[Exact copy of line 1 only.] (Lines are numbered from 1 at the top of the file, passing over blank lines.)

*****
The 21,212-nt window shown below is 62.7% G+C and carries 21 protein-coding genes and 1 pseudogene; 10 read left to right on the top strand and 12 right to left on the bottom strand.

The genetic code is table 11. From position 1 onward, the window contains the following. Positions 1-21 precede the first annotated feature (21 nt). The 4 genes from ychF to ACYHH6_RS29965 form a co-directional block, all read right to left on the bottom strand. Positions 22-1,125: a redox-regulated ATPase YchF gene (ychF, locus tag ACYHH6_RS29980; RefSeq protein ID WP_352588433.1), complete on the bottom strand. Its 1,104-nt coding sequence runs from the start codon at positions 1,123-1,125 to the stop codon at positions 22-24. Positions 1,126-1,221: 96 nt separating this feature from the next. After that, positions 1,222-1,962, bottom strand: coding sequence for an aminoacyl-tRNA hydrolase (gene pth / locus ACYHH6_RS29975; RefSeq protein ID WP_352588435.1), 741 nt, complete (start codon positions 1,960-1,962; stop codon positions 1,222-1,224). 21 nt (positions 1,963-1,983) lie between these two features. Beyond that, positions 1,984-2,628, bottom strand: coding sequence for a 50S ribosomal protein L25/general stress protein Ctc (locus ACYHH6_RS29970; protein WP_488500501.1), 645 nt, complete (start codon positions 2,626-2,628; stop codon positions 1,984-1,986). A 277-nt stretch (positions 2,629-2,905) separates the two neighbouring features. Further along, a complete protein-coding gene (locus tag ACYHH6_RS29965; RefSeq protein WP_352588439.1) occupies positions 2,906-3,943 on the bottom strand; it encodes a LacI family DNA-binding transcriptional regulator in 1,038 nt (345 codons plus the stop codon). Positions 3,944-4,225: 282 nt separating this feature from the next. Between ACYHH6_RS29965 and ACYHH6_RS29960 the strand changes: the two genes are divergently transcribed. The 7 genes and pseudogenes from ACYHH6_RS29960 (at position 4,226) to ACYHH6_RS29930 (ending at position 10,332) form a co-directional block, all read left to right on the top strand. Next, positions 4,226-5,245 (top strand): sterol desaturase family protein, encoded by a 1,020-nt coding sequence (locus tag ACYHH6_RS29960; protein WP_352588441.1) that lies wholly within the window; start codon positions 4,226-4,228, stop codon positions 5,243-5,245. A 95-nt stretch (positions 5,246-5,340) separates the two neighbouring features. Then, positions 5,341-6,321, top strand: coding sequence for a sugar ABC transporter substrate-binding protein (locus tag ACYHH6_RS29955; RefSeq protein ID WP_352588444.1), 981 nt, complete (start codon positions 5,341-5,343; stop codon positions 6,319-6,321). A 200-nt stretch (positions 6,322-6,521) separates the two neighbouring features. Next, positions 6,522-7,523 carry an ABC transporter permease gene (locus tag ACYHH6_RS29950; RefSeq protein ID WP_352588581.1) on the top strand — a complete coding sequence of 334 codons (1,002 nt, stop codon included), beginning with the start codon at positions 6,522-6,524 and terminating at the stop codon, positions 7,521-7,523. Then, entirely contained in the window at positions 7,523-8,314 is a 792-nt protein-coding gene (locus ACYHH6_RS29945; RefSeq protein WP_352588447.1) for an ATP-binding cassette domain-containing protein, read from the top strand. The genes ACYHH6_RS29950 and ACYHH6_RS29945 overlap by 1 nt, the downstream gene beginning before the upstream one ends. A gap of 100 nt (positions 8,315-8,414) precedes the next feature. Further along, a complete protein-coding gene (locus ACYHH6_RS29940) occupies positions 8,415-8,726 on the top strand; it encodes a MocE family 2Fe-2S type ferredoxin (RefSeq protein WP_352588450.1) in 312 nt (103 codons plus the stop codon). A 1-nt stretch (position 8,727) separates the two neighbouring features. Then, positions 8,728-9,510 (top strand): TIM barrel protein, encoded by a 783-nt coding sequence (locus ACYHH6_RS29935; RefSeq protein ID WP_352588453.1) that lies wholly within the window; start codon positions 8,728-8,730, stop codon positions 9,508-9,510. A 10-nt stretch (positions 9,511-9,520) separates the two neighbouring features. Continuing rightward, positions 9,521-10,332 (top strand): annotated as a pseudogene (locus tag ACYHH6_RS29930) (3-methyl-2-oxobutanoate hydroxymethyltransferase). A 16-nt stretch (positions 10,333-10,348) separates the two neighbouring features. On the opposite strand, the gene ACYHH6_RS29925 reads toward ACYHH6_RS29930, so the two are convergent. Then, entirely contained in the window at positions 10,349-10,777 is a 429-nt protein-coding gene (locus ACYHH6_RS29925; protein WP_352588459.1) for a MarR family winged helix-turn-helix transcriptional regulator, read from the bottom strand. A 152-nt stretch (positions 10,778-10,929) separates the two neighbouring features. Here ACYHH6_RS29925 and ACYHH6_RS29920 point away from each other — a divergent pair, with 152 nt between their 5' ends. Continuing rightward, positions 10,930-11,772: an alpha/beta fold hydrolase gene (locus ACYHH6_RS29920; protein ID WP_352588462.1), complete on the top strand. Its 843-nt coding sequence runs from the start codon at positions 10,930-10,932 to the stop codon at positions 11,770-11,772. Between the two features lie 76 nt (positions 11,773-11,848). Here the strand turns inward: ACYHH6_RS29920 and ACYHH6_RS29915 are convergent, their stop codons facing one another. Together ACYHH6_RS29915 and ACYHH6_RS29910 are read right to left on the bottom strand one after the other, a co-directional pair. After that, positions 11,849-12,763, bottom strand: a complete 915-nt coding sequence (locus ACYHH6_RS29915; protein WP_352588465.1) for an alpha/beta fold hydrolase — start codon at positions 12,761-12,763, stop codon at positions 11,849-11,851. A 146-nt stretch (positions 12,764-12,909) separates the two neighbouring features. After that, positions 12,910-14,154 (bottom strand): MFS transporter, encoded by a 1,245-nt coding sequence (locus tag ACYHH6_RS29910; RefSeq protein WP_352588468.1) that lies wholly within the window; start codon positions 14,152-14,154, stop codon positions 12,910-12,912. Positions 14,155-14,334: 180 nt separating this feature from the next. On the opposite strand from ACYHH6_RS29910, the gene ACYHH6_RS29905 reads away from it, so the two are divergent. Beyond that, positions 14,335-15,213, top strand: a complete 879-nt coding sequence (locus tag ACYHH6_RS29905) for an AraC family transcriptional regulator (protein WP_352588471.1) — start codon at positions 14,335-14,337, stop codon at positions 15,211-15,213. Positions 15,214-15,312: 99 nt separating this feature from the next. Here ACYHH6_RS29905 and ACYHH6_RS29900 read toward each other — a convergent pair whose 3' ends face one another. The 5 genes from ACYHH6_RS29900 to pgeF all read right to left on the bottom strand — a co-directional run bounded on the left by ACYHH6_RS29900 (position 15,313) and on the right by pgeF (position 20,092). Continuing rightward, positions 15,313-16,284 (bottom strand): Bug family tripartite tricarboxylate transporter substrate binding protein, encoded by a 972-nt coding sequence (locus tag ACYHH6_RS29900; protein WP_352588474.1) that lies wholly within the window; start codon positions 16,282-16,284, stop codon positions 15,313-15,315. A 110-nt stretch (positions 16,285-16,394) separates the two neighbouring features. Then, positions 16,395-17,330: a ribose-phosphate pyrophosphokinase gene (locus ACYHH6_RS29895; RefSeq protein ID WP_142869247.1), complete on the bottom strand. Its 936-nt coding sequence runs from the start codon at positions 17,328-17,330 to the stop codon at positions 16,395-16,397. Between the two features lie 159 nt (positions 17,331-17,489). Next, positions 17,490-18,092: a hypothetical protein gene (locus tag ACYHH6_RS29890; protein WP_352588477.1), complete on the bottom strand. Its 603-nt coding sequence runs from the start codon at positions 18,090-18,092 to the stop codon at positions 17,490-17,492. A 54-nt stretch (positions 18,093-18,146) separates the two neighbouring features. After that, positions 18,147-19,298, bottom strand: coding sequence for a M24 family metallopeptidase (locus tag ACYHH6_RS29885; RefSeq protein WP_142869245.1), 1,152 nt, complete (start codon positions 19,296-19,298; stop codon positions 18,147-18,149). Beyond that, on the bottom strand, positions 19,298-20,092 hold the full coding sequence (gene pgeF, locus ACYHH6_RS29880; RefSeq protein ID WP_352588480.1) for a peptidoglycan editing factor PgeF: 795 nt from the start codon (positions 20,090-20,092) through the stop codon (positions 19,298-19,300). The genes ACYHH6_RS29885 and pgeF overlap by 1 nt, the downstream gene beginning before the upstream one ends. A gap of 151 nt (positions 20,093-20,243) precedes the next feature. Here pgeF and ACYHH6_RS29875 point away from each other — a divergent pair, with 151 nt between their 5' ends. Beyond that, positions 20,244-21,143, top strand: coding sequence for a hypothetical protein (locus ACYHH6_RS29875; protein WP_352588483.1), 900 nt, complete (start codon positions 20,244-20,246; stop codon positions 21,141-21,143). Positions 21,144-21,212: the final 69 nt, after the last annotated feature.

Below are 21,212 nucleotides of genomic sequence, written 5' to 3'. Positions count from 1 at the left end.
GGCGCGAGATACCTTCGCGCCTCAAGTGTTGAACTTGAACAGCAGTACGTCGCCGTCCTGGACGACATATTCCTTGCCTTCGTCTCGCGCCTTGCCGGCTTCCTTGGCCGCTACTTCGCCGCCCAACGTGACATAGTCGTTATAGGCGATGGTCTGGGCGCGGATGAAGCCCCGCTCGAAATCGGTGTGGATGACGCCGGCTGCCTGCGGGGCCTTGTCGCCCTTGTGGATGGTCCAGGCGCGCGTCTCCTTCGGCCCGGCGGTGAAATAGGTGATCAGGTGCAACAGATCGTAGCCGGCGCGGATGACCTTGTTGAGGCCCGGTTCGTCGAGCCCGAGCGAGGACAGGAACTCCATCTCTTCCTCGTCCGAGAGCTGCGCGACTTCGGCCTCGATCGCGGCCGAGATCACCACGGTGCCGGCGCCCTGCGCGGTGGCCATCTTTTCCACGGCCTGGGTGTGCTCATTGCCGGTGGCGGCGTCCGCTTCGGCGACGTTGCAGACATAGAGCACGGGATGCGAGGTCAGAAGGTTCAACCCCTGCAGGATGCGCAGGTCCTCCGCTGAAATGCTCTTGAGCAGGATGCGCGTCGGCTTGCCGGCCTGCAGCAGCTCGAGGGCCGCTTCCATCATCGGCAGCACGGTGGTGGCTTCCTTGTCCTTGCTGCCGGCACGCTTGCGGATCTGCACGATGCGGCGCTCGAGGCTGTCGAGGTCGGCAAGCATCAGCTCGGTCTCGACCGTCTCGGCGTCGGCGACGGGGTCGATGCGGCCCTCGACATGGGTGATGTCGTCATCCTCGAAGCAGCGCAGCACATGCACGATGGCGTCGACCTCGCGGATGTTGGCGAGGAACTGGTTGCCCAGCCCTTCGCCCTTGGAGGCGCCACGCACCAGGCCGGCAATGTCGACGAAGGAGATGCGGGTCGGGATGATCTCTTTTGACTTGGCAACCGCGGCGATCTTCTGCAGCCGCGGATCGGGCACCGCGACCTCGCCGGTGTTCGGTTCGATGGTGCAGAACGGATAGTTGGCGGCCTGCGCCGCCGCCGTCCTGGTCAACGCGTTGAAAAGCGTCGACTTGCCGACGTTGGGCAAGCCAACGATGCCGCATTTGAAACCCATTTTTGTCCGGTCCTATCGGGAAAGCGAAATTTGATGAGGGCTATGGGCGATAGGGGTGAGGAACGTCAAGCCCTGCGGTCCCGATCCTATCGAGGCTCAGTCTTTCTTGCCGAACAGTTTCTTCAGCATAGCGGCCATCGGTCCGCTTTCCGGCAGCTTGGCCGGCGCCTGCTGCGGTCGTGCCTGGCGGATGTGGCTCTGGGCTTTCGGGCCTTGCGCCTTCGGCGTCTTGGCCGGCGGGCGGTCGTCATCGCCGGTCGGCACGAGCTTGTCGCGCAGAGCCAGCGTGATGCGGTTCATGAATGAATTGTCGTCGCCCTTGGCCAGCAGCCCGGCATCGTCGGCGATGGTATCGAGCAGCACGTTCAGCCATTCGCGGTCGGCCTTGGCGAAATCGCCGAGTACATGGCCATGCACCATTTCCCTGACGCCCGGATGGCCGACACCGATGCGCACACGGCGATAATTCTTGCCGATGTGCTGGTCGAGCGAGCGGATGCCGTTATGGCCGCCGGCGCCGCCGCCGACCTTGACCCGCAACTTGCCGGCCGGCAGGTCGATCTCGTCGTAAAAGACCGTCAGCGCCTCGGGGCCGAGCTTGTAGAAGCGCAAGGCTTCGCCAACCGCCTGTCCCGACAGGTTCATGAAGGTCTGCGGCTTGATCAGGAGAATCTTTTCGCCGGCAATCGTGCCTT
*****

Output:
The 21,212-nt window shown below is 62.7% G+C and carries 21 protein-coding genes and 1 pseudogene; 10 read left to right on the top strand and 12 right to left on the bottom strand.